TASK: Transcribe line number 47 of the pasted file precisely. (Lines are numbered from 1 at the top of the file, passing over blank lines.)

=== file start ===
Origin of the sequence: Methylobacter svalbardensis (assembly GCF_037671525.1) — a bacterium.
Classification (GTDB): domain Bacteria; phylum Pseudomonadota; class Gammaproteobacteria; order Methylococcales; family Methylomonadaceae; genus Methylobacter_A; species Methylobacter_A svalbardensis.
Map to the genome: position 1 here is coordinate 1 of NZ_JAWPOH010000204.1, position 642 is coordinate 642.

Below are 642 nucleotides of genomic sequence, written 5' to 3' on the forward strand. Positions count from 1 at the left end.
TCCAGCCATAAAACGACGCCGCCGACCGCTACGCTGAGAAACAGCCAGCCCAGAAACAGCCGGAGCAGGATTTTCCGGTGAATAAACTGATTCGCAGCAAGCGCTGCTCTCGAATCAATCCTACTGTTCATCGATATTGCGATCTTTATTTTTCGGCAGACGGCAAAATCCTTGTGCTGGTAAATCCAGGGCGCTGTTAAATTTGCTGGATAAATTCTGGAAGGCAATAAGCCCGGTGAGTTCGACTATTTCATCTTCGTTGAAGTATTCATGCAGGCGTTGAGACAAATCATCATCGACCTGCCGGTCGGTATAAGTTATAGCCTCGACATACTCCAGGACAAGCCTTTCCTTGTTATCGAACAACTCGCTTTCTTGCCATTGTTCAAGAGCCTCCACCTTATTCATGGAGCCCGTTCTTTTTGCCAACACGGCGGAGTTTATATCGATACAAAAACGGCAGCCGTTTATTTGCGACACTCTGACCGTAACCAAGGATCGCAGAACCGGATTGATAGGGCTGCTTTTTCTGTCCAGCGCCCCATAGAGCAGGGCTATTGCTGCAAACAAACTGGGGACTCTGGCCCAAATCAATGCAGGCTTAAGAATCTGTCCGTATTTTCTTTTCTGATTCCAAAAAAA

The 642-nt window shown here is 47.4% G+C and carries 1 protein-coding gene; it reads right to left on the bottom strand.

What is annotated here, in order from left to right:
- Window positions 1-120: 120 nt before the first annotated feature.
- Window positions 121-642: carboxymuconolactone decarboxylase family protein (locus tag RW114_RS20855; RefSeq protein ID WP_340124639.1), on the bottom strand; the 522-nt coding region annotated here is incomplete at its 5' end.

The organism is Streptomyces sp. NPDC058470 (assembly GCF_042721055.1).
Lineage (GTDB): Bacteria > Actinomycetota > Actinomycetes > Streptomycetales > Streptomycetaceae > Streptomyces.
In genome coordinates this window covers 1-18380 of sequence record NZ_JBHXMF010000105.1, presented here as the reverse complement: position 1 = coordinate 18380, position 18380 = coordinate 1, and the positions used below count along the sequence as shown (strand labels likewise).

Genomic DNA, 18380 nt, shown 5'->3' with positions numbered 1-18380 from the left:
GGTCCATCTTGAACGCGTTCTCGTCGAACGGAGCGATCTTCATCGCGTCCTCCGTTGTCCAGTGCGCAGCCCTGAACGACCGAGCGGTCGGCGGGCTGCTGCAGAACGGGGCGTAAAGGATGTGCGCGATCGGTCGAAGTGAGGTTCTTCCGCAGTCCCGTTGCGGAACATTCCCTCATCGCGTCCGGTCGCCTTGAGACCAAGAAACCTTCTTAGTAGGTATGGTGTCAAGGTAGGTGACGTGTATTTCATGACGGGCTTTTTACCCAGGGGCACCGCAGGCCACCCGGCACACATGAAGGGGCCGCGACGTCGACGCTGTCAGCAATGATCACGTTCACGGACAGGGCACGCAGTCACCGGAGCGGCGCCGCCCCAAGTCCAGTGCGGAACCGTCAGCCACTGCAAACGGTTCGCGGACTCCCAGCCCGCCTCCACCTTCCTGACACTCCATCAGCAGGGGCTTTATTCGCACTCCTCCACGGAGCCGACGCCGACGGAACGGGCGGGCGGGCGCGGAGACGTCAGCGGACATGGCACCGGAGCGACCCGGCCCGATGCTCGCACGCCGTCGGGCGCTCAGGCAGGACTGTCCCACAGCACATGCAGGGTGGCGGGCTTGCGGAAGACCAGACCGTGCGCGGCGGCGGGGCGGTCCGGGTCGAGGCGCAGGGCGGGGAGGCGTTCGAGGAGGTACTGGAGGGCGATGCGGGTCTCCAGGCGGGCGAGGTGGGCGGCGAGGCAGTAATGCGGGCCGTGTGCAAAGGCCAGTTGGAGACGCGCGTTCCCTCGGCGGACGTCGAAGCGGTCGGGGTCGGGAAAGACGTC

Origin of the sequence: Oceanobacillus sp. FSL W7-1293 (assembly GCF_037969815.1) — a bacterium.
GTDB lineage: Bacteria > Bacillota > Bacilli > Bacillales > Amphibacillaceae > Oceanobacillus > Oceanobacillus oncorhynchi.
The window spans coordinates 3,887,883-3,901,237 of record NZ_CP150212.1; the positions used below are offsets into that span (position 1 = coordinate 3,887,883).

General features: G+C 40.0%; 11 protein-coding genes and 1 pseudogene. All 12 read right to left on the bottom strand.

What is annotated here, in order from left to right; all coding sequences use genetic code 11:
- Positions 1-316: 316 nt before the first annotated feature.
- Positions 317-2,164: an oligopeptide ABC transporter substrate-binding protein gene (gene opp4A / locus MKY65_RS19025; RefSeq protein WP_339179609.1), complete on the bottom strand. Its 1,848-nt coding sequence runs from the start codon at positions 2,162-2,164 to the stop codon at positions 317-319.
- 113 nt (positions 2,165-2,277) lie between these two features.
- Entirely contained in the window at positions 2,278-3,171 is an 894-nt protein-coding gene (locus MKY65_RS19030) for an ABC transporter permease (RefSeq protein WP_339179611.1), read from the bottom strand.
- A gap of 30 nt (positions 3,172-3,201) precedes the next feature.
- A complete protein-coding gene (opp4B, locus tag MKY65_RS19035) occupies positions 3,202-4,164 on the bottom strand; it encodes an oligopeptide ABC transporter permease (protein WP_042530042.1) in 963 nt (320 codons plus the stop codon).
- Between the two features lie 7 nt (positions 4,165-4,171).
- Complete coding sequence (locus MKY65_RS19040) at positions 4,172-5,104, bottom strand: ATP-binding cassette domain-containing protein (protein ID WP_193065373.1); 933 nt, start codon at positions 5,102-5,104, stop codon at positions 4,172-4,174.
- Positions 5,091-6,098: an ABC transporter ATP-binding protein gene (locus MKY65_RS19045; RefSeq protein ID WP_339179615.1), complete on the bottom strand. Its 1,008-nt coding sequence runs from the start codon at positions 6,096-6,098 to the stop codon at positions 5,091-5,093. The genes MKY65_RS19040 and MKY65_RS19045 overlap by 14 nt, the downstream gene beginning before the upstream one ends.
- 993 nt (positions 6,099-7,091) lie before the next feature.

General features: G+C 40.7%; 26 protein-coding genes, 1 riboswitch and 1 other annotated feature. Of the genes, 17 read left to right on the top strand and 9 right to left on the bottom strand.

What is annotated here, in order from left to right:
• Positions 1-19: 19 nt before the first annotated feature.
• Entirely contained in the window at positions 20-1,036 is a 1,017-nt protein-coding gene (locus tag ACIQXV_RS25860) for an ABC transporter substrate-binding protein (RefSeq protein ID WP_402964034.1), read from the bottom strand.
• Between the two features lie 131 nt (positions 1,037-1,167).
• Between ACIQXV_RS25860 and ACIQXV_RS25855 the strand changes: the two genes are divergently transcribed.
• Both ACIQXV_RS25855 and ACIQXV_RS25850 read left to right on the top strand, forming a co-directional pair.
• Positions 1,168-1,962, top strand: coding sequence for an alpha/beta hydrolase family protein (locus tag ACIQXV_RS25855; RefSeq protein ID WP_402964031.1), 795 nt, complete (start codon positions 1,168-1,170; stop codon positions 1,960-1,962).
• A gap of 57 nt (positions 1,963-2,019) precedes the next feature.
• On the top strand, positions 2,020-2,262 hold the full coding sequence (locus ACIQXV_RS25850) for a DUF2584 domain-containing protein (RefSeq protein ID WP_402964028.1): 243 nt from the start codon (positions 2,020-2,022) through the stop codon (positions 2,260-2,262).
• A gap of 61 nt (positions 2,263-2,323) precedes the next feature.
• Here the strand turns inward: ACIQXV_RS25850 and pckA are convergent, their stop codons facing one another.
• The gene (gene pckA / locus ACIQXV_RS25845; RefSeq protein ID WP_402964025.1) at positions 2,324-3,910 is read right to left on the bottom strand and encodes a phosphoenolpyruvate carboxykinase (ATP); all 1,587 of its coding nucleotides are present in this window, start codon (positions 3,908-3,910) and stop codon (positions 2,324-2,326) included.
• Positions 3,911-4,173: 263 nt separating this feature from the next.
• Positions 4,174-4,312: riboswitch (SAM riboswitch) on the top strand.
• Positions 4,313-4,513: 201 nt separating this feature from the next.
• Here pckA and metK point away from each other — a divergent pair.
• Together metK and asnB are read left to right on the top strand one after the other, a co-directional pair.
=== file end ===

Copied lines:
• Together metK and asnB are read left to right on the top strand one after the other, a co-directional pair.